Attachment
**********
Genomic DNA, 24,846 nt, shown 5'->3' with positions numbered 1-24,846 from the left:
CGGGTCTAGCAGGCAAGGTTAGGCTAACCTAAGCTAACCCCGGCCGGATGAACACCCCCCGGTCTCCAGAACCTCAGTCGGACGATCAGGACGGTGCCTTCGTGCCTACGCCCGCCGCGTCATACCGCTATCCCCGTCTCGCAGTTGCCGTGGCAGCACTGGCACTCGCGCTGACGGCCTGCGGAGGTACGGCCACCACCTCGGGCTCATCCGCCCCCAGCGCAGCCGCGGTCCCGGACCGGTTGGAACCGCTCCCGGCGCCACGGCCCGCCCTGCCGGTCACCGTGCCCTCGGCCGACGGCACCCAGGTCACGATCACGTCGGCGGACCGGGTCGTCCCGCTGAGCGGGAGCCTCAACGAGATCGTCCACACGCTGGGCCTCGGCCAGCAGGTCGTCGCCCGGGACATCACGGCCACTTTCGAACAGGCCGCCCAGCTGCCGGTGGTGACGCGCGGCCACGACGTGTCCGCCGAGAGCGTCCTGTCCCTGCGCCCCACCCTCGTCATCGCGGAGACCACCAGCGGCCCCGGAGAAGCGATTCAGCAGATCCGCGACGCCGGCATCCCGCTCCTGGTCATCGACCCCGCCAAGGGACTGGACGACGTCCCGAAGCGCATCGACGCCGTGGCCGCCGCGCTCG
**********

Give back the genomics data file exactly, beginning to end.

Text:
Genomic DNA, 24,846 nt, shown 5'->3' with positions numbered 1-24,846 from the left:
CGGGTCTAGCAGGCAAGGTTAGGCTAACCTAAGCTAACCCCGGCCGGATGAACACCCCCCGGTCTCCAGAACCTCAGTCGGACGATCAGGACGGTGCCTTCGTGCCTACGCCCGCCGCGTCATACCGCTATCCCCGTCTCGCAGTTGCCGTGGCAGCACTGGCACTCGCGCTGACGGCCTGCGGAGGTACGGCCACCACCTCGGGCTCATCCGCCCCCAGCGCAGCCGCGGTCCCGGACCGGTTGGAACCGCTCCCGGCGCCACGGCCCGCCCTGCCGGTCACCGTGCCCTCGGCCGACGGCACCCAGGTCACGATCACGTCGGCGGACCGGGTCGTCCCGCTGAGCGGGAGCCTCAACGAGATCGTCCACACGCTGGGCCTCGGCCAGCAGGTCGTCGCCCGGGACATCACGGCCACTTTCGAACAGGCCGCCCAGCTGCCGGTGGTGACGCGCGGCCACGACGTGTCCGCCGAGAGCGTCCTGTCCCTGCGCCCCACCCTCGTCATCGCGGAGACCACCAGCGGCCCCGGAGAAGCGATTCAGCAGATCCGCGACGCCGGCATCCCGCTCCTGGTCATCGACCCCGCCAAGGGACTGGACGACGTCCCGAAGCGCATCGACGCCGTGGCCGCCGCGCTCG